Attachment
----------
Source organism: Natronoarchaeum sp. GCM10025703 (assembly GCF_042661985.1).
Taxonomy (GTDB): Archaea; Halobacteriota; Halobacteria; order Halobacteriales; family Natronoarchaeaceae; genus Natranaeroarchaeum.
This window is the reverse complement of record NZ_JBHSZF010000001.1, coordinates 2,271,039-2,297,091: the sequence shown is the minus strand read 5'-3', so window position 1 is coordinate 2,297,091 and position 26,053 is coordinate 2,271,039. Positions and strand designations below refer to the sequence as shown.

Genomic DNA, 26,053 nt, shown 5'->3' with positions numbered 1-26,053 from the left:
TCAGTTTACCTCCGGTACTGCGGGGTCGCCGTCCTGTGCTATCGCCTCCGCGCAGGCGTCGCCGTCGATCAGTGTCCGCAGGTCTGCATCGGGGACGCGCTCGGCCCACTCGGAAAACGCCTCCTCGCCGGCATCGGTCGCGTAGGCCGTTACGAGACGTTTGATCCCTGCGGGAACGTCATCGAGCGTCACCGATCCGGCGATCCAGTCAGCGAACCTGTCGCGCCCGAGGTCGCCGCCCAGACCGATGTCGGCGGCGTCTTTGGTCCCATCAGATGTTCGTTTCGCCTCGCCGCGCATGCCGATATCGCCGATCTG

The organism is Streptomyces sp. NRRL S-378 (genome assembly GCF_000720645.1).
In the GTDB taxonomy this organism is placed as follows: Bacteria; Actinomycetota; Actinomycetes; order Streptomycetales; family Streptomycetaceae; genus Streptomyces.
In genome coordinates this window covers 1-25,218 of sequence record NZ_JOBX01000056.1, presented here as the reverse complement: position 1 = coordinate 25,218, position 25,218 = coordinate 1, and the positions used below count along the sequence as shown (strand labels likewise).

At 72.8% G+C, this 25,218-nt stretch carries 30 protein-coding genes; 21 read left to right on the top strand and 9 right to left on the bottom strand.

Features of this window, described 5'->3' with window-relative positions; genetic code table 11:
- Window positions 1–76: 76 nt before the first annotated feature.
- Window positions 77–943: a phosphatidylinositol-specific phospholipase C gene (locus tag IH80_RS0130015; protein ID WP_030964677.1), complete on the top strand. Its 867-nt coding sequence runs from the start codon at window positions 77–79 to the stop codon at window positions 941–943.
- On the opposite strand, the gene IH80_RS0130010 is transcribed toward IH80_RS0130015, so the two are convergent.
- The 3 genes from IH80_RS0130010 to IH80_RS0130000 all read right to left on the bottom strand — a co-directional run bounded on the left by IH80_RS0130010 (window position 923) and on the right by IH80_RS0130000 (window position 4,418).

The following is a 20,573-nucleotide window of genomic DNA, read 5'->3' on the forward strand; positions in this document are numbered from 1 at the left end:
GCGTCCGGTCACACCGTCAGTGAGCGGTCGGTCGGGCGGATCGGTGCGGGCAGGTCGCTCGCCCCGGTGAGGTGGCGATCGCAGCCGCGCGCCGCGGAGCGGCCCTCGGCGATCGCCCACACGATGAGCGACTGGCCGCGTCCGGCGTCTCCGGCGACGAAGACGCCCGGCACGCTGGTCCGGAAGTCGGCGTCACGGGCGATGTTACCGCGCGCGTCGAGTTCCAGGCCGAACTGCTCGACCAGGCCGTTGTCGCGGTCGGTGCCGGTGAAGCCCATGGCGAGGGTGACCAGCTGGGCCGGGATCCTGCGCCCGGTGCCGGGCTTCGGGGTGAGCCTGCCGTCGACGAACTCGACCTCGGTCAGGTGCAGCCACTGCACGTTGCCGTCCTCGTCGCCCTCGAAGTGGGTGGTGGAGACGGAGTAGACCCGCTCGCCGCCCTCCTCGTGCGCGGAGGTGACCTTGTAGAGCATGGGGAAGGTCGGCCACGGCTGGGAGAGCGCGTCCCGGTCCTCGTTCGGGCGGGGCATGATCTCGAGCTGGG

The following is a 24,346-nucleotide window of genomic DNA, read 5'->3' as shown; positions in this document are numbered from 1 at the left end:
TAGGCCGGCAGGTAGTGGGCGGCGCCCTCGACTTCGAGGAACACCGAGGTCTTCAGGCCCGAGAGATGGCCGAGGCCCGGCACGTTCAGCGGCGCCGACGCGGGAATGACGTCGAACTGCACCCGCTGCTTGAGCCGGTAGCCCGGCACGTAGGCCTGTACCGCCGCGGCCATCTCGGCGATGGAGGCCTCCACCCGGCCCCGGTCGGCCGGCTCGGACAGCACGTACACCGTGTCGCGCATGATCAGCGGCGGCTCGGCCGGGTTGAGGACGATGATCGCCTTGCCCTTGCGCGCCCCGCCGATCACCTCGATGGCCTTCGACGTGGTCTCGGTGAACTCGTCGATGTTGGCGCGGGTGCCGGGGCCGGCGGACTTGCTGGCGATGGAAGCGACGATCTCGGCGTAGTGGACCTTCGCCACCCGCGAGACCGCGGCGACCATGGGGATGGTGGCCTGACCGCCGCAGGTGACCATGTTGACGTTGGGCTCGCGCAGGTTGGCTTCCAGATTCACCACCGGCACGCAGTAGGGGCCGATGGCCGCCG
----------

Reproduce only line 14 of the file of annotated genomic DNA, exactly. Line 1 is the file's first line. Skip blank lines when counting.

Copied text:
- The 3 genes from IH80_RS0130010 to IH80_RS0130000 all read right to left on the bottom strand — a co-directional run bounded on the left by IH80_RS0130010 (window position 923) and on the right by IH80_RS0130000 (window position 4,418).